# Show that two random variables are independent

I'm learning probability and need help with the following problem :

Let $X_1, X_2$ be independent and identically distributed random variables with probability density function

$$f(x_i) = \begin{cases} \lambda_i e^{\lambda_i x_i}, & x_i > 0 \;\; (i = 1, 2) \\ 0 & \text{elsewhere}.\end{cases}$$

$(1)$ Find the distribution of the random variable $V = \min(X_1, X_2)$.

$(2)$ Show that the random variables $Z = X_1/(X_1+X_2)$ and $X_1+X_2$ are independent.

Since I'm having difficulties for $(2)$, I'm going to share my work for $(1)$.

$(1)$ If two variables are iid, then they must have the same distribution. Which means they have the same parameters. So I assumed $\lambda_1 = \lambda_2$, i.e.

$$X_1, X_2 \overset{idd}\sim exp(rate = \lambda).$$

To find the distribution of the minimum, we look at cdfs. The cdf for the individual $X_i$’s is

$$F(x) = \int_{-\infty}^{x} f(u) \, du = \int_{0}^{x} f(u) \, du = \int_{0}^{x} \lambda e^{-\lambda u} \, du = 1 - e^{-\lambda x}.$$

The cdf for $V$, the minimum, is :

\begin{align*} F_V(v) = P(V \leq v) &= P(\min(X_1, X_2) \leq v) \\ \\ &= 1 - P(\min(X_1, X_2) > v) \\ \\ &\overset{indep}= 1 - P(X_1 > v) \cdot P(X_2 > v) \\ \\ &\overset{ident}= 1 - [P(X_1 > v)]^n. \end{align*}

From are computed cdf, we have that

$$P(X_1 > v) = 1 - P(X_1 \leq v) = 1 - (1 - e^{-\lambda v}) = e^{-\lambda v}.$$

So, the cdf for the minimum $V$ is

$$F_V(v) = 1 - [e^{-\lambda v}]^2 = 1 - e^{-\lambda 2 v}.$$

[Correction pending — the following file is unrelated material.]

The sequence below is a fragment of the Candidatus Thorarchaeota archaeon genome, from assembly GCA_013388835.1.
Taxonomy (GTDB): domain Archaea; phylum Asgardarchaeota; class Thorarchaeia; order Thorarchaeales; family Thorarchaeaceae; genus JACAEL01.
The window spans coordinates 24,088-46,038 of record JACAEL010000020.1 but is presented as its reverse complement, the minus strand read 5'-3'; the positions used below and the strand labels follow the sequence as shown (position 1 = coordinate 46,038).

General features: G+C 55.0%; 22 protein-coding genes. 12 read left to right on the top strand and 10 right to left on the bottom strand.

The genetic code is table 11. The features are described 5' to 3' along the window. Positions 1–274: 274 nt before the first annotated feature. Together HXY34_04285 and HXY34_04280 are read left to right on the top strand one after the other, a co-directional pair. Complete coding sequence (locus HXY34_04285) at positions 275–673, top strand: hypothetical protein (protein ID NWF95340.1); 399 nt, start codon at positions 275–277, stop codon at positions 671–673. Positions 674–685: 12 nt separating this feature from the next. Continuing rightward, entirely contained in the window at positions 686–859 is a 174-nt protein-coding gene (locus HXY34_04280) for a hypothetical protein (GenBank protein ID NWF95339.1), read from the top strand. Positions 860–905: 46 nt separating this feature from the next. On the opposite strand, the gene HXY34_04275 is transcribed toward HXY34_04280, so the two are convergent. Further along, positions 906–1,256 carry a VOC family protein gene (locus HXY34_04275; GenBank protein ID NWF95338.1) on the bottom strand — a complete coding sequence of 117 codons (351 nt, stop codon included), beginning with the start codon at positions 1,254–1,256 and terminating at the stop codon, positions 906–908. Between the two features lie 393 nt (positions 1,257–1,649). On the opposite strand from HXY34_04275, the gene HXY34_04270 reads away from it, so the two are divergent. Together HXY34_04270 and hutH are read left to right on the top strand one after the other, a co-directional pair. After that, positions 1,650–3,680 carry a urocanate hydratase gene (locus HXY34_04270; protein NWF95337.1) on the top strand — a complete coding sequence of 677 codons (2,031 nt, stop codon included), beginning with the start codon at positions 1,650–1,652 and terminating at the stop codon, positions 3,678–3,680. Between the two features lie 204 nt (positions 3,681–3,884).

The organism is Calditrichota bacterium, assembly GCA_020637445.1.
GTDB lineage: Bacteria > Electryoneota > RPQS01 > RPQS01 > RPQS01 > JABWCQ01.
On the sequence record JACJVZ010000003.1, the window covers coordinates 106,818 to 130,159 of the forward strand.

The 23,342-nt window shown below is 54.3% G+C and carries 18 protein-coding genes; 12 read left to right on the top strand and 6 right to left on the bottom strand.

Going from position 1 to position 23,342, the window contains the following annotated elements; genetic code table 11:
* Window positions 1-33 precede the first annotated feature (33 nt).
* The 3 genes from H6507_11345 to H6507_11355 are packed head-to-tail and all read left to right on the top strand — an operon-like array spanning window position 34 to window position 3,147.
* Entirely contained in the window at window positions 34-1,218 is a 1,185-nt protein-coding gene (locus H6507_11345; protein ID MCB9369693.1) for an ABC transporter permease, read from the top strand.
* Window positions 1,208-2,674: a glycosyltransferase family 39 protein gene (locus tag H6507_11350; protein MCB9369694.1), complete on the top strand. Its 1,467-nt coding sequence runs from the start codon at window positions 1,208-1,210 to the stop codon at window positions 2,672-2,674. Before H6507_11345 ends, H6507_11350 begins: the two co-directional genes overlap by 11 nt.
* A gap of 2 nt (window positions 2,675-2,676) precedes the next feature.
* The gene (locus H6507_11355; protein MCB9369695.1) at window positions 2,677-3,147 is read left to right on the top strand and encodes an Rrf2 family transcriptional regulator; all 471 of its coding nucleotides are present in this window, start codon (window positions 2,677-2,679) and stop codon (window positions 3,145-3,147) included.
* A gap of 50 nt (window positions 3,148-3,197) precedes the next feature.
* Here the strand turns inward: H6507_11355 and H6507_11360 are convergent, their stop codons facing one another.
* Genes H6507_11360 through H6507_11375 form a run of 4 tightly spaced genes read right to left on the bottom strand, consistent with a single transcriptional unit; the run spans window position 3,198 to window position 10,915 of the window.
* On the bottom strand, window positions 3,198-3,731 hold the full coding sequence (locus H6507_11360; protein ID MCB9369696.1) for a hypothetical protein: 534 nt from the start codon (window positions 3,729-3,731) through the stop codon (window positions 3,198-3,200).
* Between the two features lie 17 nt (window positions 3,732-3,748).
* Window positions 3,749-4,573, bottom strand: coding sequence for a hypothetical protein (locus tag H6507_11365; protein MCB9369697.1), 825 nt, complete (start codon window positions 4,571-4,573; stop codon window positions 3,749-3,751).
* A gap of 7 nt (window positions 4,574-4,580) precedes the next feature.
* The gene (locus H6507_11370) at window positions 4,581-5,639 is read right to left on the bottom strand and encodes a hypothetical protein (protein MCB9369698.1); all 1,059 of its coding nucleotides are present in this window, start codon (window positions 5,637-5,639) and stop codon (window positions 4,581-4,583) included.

The pdf for the minimum is

$$f_V(v) = F'_V(v) = 2\lambda e^{-2\lambda v}.$$

So we proved that $$V \sim exp(rate = 2\lambda).$$

Is my work correct for $(1)$? Unfortunately I have no idea how to solve $(2)$. Any help would be appreciated.

• See an answer here: math.stackexchange.com/a/480323 – NCh Jun 20 '17 at 22:47
• In the question it has explicitly indexed the parameter as $\lambda_1, \lambda_2$ so in general they are not equal. $X_1, X_2$ are independent, both are exponentially distributed, but having different parameter and thus not identically distributed. – BGM Jun 22 '17 at 16:59
• Your work for (1) is correct only for the case $\lambda_1 = \lambda_2 = \lambda$. Can you generalize to the case when $\lambda_1 \neq \lambda_2$? Hint: Look at the complementary CDF $1-F_{\min(X,Y)}(z)=P(X>z, Y>z)$; it is easier to work with. – Dilip Sarwate Sep 13 '17 at 16:00

$(1)$ The variables $X_1$, $X_2\sim \mathcal{E}(\lambda)$ are i.i.d. exponentially distributed. As you showed via the distribution function method, the minimum is exponentially distributed too, and the parameter for the minimum is $2\lambda$, i.e. the sum of the parameters of $X_1$ and $X_2$ (see e.g. [1]).
$(2)$ Since $X_1$, $X_2$ are independent, the joint distribution probability distribution function (PDF) of the vector $X = (X_1, X_2)$ writes: $$f_X(x) = \lambda^2 \exp\left(-\lambda (x_1 + x_2)\right)\,\boldsymbol{1}_{x_1\geq 0,x_2\geq 0} \, .$$ To show that the components $Y_1 = X_1/(X_1 + X_2)$ and $Y_2 = X_1 + X_2$ of the vector $Y = g(X)$ are independent, one can show that the joint PDF $f_Y$ of $Y$ is separable. To do so, let us compute $f_Y$ by the change of variable method. We consider a bounded measurable function $h$, and compute $\mathbb{E}h(Y)$: \begin{aligned} \mathbb{E}(h\circ g)(X) &= \int_{\mathbb{R}^4} h\circ g(x)\, f_{X}(x) \,\mathrm{d}x \, ,\\ &= \int_{\mathbb{R}^4} h(y)\, \underbrace{f_{X}\big({g}^{-1}(y)\big) \big|J_{{g}^{-1}}(y)\big|}_{f_Y(y)} \,\mathrm{d}y \, , \end{aligned} where $J_{g^{-1}}$ is the Jacobian of the reciprocal function of $g$, defined by $$g^{-1}(y) = \big(y_1 y_2 , y_2 (1-y_1)\big) .$$ We get $$f_Y(y) = \lambda^2\, {y_2} \exp\left(-\lambda y_2 \right)\, \boldsymbol{1}_{0\leq y_2}\, \boldsymbol{1}_{0\leq y_1\leq 1} \, ,$$ which is in separated form. Note that this question is similar to [2, 3, 4].